This was a turning point in my life.   It was not until my degree when I studied psychology and social psychology that I started to question the community I was made to believe was my family. We just happened to study a very brief module on crowd and mass psychology and looked at cults.  I felt during this time my world fall apart, I was being challenged with a lot of evidence that demonstrated I was part of something which was essentially closed off to the outside world.  A level of mind control perpetuated by fear. At that point I developed a severe eating disorder most likely as a response to the internal trauma I was experiencing at the time.  I think it probably started when I was studying for exams at school, with an overwhelming ‘church’ schedule I was struggling to fit in study, and would stay up all night sometimes to complete basic study.   Even at 16 I thought everyone lived with the same stress as me, I now realise they didn’t.  I know students had tutors who supported them, parents who helped them manage and focus.  For me the whole time at school our whole focus was the ‘church’ group I belonged to.   My irregular sleep patterns, constant anxiety to be at church services, constant exam stress all took its toll, on top of the hormonal changes.   I recovered from the eating disorder as I became more educated about the root causes, being centred around my severe anxiety and the lack of perceived control I had in my life.  My therapist even used the words ‘religious abuse’ which I still struggle to come to terms with as my mother had constantly placed us in this situation.  However I don’t have any bad feelings, I know she was vulnerable too and probably desperately lonely.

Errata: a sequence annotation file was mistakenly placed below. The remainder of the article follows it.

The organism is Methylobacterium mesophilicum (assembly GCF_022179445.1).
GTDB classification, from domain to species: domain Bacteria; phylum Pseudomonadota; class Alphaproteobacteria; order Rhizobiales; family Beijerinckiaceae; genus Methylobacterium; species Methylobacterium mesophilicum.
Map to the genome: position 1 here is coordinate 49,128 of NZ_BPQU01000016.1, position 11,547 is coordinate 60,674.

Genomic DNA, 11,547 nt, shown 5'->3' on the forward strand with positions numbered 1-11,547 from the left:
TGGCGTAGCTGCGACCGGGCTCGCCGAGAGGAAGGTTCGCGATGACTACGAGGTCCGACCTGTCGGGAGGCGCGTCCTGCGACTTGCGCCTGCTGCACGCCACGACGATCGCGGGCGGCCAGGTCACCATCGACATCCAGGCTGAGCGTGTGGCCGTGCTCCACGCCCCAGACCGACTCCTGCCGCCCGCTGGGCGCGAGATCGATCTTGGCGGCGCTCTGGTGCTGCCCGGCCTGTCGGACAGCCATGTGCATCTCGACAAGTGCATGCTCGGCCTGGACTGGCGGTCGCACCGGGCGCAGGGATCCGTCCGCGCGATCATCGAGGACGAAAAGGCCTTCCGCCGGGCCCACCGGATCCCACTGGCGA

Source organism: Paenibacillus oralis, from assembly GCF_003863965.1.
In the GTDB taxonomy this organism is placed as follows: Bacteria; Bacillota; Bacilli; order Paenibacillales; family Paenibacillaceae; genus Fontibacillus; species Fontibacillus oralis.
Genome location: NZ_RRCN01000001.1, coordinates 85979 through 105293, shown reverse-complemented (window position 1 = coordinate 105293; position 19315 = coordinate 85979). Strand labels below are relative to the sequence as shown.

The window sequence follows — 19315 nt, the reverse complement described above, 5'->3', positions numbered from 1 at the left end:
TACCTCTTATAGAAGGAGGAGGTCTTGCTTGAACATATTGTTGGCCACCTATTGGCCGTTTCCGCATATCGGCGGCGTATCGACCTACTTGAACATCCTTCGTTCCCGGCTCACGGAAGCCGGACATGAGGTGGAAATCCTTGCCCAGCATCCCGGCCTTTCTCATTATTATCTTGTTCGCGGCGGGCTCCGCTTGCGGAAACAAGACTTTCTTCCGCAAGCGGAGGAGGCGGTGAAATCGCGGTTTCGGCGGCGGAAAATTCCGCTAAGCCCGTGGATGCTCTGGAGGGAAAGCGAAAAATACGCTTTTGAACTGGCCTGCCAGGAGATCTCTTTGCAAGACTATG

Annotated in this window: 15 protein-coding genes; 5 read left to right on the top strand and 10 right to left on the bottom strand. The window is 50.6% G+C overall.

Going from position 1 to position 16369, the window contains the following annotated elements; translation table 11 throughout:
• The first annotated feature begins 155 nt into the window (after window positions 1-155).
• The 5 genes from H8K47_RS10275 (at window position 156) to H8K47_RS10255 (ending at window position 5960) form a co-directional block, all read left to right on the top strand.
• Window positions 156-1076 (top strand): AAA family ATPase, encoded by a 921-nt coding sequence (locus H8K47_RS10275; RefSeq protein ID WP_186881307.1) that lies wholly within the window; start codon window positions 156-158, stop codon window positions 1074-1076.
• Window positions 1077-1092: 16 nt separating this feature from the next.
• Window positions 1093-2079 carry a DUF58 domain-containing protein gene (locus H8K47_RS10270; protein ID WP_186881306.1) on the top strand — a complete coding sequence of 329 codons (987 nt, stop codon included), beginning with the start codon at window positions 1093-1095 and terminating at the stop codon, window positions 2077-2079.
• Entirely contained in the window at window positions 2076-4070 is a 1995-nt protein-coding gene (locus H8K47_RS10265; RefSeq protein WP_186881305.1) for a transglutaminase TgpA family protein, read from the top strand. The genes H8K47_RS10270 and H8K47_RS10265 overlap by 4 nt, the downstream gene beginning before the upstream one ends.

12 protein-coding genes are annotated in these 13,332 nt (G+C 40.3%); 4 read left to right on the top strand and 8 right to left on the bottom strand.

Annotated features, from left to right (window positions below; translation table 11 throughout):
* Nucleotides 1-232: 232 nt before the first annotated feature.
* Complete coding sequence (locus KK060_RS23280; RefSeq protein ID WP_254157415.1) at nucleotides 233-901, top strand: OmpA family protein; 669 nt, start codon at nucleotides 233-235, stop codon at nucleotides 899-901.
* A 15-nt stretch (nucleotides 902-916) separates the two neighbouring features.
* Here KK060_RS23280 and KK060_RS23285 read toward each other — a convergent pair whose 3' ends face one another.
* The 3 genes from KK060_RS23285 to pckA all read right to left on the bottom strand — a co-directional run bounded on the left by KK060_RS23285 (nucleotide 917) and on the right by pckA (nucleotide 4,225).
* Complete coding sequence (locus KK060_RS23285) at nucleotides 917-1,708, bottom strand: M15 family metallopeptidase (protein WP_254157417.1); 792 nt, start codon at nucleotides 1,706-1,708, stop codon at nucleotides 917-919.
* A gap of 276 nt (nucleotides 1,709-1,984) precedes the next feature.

Looking back now I wish a teacher had even opened up a conversation about home life.  Teachers so rarely did when I was at school, but I believe if I had talked to teacher about my home life and what I witnessed or was encouraged to believe I would not have eventually developed an eating disorder.  The stress I lived with is hard to articulate, it was like my life was in constant exam mode for my community.  When news started to spread about my friends having been sexually abused, I wished I had someone to speak to about.  Someone to talk to about the internal conflict.  Being told that my innocent friends were liars or evil, when in fact it was the leaders were.  Even in Religious Education class I wish we had studied cults, I spoke to an RE teacher recently in England and they said that children who complete RS do look at features of modern cults.  I felt happy for one minute and then my heart sank the next.  Why did they not teach this when I was at school? I felt like I never had a childhood and its something I only realise as an adult.  My life was never carefree, never stress free and the emotional conflict leaves scars well into adult hood.  My advice to professionals is to politely ask children what they do out of school, if any child mentions having to attend religious services with such frequency and no compromise, there should be conversations with pastoral staff how to support the child further.